From Preprints to Omniprints

Why open publication repositories need to ditch the word “preprint.”

Daniel Goldman
Feb 17, 2019 · 3 min read

Starting with ArXiv, the idea of preprints has been increasingly in popularity for some time. But now is the time for omniprints. Preprints were a good start. And Crossref has been indexing more and more preprints, with preprints outpacing journal articles by far (Crossref). There are a number of servers, including ArXiv and its derivatives, OSF’s preprint servers, ResearchGate, and more.

I rely exclusively on preprint servers for my publication, mostly out of spite for modern academia and its toxic nature. I absolutely refuse to pay a company so that they can profit off of my work. And honestly, if the goal of publishing is to communicate with other researchers, than traditional publications are not the answer, especially when they’re not open access.

But there’s an issue. A lot of people reject citation of preprints. They want to wait until there’s a “final” version. It’s not even that they’ll scrutinize it more heavily, but rather they will outright use the preprint nature of the paper to ignore it.

Of course, what matters isn’t whether a journal has decided to pick up an article — Wakefield taught us that—but rather what matters is that the content of the article is sound. And in order to determine whether that’s the case, a person has to read the article.

I do think that part of the problem is that the articles are called pre-prints. It’s right in the name: the article hasn’t been printed yet. It hasn’t been completed. That’s why we need to rename preprint servers, which have long since become far more than that, to something else. I’m not really sure what name we’ll end up using, but perhaps “omniprint” is the best option, as it implies “all prints” whether preprint or postprint, draft print, or final print.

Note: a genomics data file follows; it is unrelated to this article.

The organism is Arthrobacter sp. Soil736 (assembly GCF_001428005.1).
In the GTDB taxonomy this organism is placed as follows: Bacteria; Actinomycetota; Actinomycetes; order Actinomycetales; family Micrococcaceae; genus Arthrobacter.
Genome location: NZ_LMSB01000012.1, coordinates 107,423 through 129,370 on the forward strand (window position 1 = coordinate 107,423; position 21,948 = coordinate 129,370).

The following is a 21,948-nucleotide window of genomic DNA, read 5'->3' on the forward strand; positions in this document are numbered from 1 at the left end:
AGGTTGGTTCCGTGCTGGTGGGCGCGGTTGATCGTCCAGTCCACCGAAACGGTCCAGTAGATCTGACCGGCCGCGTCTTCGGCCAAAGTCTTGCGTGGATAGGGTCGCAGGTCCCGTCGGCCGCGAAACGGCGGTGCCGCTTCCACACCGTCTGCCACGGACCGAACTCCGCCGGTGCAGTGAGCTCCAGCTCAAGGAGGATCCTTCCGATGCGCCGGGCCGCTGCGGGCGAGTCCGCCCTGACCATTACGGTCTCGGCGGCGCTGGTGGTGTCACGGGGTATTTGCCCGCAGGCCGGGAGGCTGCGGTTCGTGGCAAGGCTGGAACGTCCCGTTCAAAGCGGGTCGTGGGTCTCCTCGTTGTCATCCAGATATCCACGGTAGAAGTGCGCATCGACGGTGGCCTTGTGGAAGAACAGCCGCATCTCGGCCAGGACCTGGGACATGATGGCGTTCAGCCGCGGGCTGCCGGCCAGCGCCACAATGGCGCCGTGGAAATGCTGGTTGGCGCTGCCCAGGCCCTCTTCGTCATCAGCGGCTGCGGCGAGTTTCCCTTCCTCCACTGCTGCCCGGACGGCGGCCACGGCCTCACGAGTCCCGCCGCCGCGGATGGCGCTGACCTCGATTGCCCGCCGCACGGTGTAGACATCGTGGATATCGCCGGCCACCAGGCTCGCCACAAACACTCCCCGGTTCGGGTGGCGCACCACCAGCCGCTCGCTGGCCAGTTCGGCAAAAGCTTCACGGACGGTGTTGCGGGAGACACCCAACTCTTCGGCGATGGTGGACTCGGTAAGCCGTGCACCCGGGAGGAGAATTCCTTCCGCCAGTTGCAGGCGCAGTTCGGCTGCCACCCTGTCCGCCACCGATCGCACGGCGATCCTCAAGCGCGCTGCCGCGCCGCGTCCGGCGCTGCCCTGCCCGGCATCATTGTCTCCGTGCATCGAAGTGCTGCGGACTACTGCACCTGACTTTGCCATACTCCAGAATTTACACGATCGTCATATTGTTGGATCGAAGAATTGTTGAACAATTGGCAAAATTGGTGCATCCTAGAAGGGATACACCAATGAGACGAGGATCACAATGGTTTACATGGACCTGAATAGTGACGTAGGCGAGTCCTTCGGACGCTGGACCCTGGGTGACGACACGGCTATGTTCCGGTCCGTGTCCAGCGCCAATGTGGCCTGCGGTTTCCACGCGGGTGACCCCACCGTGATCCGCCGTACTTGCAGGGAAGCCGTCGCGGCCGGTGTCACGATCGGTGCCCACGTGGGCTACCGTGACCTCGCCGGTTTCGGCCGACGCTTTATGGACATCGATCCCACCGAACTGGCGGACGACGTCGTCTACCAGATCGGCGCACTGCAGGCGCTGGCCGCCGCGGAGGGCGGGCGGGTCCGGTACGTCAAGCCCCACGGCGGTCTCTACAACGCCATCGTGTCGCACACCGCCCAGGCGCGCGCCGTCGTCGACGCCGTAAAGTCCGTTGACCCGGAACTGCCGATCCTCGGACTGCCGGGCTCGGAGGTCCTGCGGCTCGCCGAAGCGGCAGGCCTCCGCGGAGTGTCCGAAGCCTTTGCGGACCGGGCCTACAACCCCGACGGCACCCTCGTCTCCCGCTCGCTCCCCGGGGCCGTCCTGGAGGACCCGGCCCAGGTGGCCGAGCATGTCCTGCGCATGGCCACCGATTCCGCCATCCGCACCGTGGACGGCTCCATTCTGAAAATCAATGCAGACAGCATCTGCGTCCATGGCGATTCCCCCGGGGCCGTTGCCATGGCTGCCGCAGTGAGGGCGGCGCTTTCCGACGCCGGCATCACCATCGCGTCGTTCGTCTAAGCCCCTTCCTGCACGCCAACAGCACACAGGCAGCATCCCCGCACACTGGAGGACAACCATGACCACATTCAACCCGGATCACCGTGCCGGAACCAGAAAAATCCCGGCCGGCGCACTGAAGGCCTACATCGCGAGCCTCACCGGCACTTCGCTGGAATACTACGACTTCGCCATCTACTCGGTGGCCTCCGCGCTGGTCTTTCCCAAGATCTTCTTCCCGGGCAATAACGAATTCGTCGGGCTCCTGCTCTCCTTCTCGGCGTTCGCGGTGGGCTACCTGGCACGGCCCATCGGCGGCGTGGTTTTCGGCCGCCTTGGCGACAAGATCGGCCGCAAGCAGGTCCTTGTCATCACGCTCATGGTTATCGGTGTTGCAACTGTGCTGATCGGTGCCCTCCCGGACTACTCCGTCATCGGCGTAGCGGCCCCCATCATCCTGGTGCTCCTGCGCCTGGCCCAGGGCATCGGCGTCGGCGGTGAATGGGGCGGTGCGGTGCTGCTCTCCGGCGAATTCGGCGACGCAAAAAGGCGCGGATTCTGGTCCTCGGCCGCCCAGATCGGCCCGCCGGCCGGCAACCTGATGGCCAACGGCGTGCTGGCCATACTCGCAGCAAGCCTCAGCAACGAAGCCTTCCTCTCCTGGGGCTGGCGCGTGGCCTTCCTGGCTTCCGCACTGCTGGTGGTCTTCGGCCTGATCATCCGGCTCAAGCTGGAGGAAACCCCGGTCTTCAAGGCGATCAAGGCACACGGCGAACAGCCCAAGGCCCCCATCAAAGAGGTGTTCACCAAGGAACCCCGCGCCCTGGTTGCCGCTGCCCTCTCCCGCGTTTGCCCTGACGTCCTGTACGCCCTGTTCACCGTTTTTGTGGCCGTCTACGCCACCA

Real Open Science

Related to omniprints is the idea of open access, where a journal lets anyone access the publication. I don’t see open access as real open science. It’s certainly a start. After all, if the goal of publishing is to communicate, we need to be able to read what’s being published! But it’s simply not enough. For one thing, publishing in open access journals is often very expensive, literally costing the author thousands of dollars! That’s why we need omniprint.

Actual Peer Review

Of course, in order to take full advantage of omniprint servers, they need to provide a number of tools to allow for an open peer review. Comment systems are useful, but they’re not a great way to quickly measure the quality of the paper. I think a tagging system might be useful, where people can anonymously tag a paper. Tags would probably have to include whether or not the paper is scholarly, if it justifies its position, if it needs improvement, and so on.

And that would be actual peer review. What we think of as peer review is really just one or two reviewers, who might be quite biased, along with an editor. How can we trust two or three people to make a decision about a paper, in an unbiased way? We can’t. That’s why we need omniprint.

Originally published on The Spiritual Anthropologist blog on February 17, 2019

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Daniel Goldman

Written by

I’m a polymath and a rōnin scholar. That is to say that I enjoy studying many different topics. Find more at http://danielgoldman.us

The Spiritual Anthropologists

A blog dedicated to the science of alcohol and religion, as well as other related topics.

Daniel Goldman

Written by

I’m a polymath and a rōnin scholar. That is to say that I enjoy studying many different topics. Find more at http://danielgoldman.us

The Spiritual Anthropologists

A blog dedicated to the science of alcohol and religion, as well as other related topics.

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